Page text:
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Top 10 Relationship Advice From Over 2500 Happily Married Couples

by Shobha Tiwari 5 months ago in married
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When I got married nearly three years ago, at the wedding reception I asked some of the older and wiser folks who were attending for a few words of advice from their own relationships to make sure my wife and I didn’t shit the (same) bed.

Top 10 Relationship Advice From Over 2500 Happily Married Couples
Photo by Candice Picard on Unsplash

I think a lot of newlyweds do this—ask for relationship advice, I mean, not shit the same bed—especially after a few cocktails from the open bar they just paid for.

But then I figured that with access to hundreds of thousands of smart, amazing people through my website, I could go one step further. Why not consult my readers? Why not ask them for their best relationship/marriage advice? Why not synthesize all of their wisdom and experience into something straightforward and applicable to any relationship, no matter who you are?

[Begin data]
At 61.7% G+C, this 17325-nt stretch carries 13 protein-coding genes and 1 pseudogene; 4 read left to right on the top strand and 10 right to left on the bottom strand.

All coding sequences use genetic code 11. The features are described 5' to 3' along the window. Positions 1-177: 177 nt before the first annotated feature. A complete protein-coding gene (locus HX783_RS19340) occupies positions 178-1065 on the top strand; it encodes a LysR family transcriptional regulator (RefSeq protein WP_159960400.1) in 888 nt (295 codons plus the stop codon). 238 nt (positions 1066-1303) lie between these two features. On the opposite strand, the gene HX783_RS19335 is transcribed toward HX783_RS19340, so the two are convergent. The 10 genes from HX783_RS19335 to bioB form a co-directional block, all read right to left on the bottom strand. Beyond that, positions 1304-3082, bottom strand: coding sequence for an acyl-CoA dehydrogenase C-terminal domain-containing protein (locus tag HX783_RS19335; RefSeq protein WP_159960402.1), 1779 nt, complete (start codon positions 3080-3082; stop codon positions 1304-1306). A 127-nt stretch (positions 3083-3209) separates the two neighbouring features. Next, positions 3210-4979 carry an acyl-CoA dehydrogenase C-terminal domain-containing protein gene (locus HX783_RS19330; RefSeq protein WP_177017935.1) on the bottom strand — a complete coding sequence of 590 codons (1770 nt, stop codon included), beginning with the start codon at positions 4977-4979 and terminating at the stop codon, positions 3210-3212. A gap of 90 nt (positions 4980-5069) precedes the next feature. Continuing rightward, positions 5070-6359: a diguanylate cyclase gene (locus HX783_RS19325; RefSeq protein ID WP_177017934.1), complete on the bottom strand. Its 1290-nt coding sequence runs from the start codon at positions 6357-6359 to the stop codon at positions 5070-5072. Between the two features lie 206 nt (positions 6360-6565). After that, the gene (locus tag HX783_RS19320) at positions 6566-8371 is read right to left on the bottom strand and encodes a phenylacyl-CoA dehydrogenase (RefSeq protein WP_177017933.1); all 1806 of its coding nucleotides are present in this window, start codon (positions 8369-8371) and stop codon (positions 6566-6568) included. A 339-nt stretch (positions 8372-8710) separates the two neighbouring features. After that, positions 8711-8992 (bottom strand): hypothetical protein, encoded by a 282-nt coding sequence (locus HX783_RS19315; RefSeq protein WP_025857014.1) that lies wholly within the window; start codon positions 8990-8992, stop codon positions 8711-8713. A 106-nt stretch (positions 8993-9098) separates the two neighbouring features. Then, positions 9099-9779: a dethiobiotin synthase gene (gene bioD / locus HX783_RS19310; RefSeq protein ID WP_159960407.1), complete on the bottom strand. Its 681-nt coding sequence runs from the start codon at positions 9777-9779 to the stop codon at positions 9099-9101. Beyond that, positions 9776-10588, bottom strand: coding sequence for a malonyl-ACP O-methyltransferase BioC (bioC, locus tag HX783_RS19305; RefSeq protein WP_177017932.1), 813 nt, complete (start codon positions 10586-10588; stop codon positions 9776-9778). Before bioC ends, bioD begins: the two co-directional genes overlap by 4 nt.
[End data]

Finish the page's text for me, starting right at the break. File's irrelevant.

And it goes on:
This is what I asked: anyone who has been married for 10+ years, and is still happy in their relationship . . . what lessons would you pass down to others if you could? What is working for you and your partner? Also, to people who are divorced, what didn’t work previously?

The response was overwhelming. Almost 2,500 people got back to me, many of whom sent replies measured in pages, not paragraphs. It took weeks to comb through them all, but what I found stunned me.

For a start, they were all incredibly repetitive.

That’s not an insult—actually, it’s the opposite, not to mention, a relief. The answers came from smart and well-spoken people from all walks of life, from around the world, each with their own histories, tragedies, mistakes, and triumphs . . . and yet they were all saying pretty much the same dozen things.

Which means that those dozen or so things must be pretty damn important . . . and they work:

1. Always assume the best.